Do people still buy 100 years old Piano?

The piano is a popular musical instrument that is known for its impressive sound and timeless beauty. The first piano was made by Bartolomeo Cristofori in 1700, and since then it has evolved to include a variety of different styles.


The piano was the first electronic musical instrument and it celebrated its 100th anniversary in 2008. In this blog, we’ll have a look at the interesting history of this instrument, from its first public use to its evolution.

Do people still buy upright pianos that are 100 years old?

Yes, people still buy upright pianos, even pianos one hundred years old… and older.

However, you have to understand that back in the late 1800s and early 1900, there were well over a hundred piano makers in the United States alone. And not all of them were great pianos.

Weber, Steinway, and a few others were of high quality and remain valuable, at least in the sense of playability and sound – if they are well maintained.

A number of other brands are also of good quality, enough to be worth purchase if they have been well maintained.

You may see no buyers, but that doesn’t mean they aren’t being purchased. I don’t see many Ferrari buyers… but the company is still churning out cars, right?

Suffice it to say, not everyone can afford the space a baby, medium or full grand piano occupies. I have a 1910 Weber 7 foot 4 inches medium grand in my living room. It is an imposing sight when you first come into the house. But I have the room, so I can do this.

(I had an opportunity to buy a Steinway Model D at 9 feet, but it was too much for my space.)

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So, space is a consideration for a lot of people, so they buy the upright piano. They are also a lot easier to move than a grand piano. Here’s a pick of my Weber being delivered…

She’s a beast to move. Those four guys earned every penny that day… and my grateful thanks.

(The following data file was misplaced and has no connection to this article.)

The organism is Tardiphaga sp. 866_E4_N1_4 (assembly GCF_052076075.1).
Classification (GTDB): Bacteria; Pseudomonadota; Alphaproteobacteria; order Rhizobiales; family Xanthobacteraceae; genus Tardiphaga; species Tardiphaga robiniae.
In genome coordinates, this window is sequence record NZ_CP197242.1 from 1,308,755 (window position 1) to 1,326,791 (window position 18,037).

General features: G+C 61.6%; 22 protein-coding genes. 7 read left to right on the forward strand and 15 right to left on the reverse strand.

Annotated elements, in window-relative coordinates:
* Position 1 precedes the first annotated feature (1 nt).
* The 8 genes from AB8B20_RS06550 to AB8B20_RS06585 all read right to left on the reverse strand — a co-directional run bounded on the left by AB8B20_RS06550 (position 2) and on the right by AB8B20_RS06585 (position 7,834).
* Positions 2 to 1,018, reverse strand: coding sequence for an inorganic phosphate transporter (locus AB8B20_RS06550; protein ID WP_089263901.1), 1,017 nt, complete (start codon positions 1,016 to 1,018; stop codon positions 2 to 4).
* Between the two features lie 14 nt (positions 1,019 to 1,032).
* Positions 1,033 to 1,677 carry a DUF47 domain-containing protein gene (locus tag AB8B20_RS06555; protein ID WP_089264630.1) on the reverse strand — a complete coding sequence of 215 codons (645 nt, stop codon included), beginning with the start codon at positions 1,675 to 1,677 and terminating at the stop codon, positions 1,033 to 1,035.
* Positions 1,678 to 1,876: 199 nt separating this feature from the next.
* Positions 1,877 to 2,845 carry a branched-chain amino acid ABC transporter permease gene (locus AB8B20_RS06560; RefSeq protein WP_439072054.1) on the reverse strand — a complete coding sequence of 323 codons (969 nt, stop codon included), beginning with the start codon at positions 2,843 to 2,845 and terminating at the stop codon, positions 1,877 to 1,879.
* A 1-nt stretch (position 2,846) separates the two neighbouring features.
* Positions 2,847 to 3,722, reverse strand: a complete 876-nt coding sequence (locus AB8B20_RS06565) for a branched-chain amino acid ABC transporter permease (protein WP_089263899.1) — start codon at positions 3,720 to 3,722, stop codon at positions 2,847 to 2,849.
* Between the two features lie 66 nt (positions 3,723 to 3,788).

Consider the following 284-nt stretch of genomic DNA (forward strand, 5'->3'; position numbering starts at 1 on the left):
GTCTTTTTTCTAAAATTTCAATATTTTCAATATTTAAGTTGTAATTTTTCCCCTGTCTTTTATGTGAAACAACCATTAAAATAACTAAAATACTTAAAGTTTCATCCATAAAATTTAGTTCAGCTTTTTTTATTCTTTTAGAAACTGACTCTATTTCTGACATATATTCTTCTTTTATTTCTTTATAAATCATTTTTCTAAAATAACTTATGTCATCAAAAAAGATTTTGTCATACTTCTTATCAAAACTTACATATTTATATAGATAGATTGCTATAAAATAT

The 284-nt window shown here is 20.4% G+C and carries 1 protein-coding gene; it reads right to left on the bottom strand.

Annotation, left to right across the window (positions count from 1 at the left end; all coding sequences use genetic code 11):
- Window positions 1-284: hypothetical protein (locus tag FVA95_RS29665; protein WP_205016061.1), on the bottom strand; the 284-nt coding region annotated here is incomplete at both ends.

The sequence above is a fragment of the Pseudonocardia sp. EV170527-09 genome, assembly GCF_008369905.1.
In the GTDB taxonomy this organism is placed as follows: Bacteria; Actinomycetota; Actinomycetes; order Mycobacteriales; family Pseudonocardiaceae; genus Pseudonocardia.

The 100 year old piano teacher continues to give lessons

  • Olive Haffner, a piano teacher from Moscow Mills, Missouri, was still teaching at the age of 100.
  • Be careful buying pianos that old. Unless they have been meticulously maintained your money might be better spent on another piano.
  • The soundboard can change shape over time and 100 years is a LONG time. Incidentally, pianos must be 100 years old to be called an antique. Unlike people!
  • What do the hammers look like? Rusted tuning pins? Bridge ok? Soundboard intact, free of cracks? How close is the piano to the standard pitch (A440)?
  • These are a few things to consider when purchasing a piano no matter its age.

How much is a 100 year old piano worth?

An antique piano is one that has been in constant service for at least 100 years. While it may be covered in dust and missing its string or two, it is still fit to yield magnificent tunes upon being played. The value of an old piano depends on the collectability of the brand name, the year it was produced, provenance, style, and design. Most antique, upright pianos are worth $500 or less in very good condition.

Can a 100 year old piano be tuned?

While turning an out of regulation piano, one could get frustrated with the fact that their old piano strings might snap. This can be unfortunate and dangerous all at once. The action feature found within the soundboard of the old upright pianos is made up of thousands of moving parts. It would be time-consuming and unnecessary to take apart an action that features heavily damaged parts or valves inside or if perhaps it’s in bad shape since it’s over 100 years old, one could always upgrade to a digital keyboard which you can put together in your lounge!

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